The Changing Regulatory Landscape: A New Generation Takes Control Part 1
We have discussed in many of our previous articles the ever-changing regulatory strategy of federal agencies and the virtual impossibility of reading regulator’s minds, especially the Federal Trade Commission (“FTC”), but we have never truly dove into the minutiae of what may be causing this constant shifting of the goal posts. Is it really a shift or was there ever even a goal to begin with? Why has the American ideal of economic prosperity shifted to a means justify the ends approach if a single consumer is somehow economically injured? The answer may be as simple as the times they are a-changin’. But there can also be an underlying current bringing forth a new wave of impenetrable idealism, a change that is catalyzed by a youth movement that marches to the drum of “we’re all in this together,” globally not nationally. Part 1 of this article series will introduce you to a few trends that are becoming more evident and then future articles will break down these trends into how to perceive what we may witness in the near future as opposed to constantly looking back.
On Monday, March 22, 2021, President Biden announced his intent to nominate Professor Lina Khan as a commissioner to the five-person FTC. Nothing out of the ordinary with a newly elected president nominating members to his administration, right? Generally, yes. However, Khan does not fit the traditional mold of political establishment. She is a 32-year-old, nearly fresh out of law school, with minimal “real-world” experience, let alone having the “credentials” to be one of five seats on a regulatory commission seeking to realign the enforcement toolbox. This article is not an indictment of Khan nor is it an advocation, it is simply presenting a fact. I recently graduated law school as well and continue to navigate my way through this regulatory landscape. Khan has made great waves through her navigation. People are taking notice.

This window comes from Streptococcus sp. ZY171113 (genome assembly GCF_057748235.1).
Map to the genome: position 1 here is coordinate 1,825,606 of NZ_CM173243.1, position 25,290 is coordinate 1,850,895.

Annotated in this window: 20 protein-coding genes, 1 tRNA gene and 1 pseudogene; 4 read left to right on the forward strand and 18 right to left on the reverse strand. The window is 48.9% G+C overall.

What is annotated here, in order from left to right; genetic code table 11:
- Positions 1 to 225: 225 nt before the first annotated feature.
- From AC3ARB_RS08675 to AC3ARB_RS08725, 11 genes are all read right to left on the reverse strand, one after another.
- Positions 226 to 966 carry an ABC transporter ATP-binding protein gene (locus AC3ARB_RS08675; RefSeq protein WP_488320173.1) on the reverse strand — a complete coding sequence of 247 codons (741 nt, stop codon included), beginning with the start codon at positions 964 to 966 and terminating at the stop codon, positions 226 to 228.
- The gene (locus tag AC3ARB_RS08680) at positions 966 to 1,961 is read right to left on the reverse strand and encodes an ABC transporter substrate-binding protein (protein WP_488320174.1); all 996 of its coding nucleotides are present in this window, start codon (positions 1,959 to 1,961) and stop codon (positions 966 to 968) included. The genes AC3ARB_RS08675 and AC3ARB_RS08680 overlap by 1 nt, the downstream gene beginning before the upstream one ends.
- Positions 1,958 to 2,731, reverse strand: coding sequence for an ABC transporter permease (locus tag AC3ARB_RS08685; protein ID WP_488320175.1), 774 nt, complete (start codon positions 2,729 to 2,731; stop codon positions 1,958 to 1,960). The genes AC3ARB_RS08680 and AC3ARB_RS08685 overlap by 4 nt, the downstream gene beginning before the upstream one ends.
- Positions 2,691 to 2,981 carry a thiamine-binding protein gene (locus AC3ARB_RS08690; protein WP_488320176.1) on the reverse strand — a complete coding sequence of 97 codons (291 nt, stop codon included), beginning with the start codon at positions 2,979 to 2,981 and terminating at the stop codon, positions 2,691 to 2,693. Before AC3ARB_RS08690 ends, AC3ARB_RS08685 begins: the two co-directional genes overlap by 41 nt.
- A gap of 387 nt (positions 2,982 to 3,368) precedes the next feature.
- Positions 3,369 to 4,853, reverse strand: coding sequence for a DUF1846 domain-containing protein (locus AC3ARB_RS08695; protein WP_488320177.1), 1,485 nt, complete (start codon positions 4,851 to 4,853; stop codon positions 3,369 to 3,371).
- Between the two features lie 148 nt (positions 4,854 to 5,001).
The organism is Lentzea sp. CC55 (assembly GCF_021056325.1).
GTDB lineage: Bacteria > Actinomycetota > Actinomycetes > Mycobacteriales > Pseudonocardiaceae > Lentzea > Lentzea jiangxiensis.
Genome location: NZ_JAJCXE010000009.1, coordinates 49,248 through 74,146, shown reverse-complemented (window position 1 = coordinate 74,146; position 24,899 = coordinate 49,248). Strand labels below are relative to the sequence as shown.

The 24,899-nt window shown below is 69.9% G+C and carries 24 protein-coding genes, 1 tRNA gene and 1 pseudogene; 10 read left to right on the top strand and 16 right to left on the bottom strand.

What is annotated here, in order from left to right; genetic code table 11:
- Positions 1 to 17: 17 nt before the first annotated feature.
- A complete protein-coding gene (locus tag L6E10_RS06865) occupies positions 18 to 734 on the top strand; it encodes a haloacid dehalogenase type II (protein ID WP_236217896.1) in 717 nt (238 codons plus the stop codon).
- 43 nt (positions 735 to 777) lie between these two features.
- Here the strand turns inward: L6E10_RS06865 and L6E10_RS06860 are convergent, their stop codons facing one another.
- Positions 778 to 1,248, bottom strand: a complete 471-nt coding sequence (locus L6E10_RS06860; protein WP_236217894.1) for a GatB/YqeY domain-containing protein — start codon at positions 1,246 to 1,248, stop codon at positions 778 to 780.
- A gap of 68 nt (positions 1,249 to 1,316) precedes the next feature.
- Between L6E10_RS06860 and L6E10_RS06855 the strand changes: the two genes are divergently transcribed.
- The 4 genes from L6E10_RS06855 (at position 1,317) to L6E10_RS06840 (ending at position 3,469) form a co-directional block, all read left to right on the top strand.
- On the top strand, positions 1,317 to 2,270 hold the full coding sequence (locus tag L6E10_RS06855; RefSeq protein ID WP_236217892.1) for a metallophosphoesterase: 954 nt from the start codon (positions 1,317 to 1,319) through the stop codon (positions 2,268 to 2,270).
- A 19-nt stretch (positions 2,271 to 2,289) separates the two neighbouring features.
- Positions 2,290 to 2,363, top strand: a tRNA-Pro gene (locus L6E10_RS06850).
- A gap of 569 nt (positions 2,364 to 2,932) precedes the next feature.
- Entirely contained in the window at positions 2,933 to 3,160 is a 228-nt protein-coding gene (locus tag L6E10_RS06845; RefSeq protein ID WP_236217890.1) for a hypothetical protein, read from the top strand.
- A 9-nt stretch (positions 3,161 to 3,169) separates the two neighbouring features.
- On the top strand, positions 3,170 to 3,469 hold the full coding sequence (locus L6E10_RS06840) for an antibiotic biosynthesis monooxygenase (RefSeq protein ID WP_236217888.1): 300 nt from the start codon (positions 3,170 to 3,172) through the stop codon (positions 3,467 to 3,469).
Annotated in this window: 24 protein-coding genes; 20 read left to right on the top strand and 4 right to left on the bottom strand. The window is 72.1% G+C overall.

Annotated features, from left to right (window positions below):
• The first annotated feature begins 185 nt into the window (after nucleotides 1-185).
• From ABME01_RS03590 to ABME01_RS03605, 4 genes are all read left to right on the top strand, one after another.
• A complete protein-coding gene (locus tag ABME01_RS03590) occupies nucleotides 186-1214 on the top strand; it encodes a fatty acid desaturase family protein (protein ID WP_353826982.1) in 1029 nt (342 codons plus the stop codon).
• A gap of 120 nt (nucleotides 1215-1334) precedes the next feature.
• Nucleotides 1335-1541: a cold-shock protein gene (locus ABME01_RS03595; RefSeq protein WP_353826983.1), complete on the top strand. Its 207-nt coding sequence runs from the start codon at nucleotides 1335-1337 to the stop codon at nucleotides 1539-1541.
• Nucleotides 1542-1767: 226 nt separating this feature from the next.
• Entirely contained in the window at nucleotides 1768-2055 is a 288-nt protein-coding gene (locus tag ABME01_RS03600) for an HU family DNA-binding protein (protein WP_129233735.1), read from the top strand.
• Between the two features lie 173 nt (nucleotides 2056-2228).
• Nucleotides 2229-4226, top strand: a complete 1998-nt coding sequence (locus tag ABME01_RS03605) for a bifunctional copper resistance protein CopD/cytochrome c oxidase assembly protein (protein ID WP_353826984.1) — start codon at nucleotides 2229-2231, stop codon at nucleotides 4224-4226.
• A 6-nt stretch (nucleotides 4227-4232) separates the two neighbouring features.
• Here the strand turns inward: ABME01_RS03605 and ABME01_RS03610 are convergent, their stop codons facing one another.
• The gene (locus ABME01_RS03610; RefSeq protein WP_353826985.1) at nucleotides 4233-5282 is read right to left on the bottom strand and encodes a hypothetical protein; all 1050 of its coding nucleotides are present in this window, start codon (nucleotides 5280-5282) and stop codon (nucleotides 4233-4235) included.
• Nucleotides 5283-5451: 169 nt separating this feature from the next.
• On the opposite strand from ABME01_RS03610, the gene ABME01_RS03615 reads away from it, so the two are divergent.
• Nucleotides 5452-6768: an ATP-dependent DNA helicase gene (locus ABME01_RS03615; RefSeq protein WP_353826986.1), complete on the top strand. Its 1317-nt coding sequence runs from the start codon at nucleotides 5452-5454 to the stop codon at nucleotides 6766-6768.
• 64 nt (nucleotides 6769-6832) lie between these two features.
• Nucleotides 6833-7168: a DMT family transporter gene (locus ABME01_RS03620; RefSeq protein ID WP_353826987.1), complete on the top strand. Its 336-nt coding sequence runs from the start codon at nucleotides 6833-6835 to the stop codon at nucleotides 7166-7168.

The way many have discussed the functionality of American markets has been somewhat stagnant for decades with certain ebbs and flows of calls for drastic change with very minimal substance. The shift in attitude of this new generation could bring significant changes in the future that are likely here to stay. Specifically for purposes of this article, we are addressing the ideas within the consumer protection space in how regulators may use antitrust intonations in their future assessments of network marketing models. Now, when we say generational shift and youth, we not only are referring to Khan and myself, but also an evolving way of thinking in addressing how things “have always been.”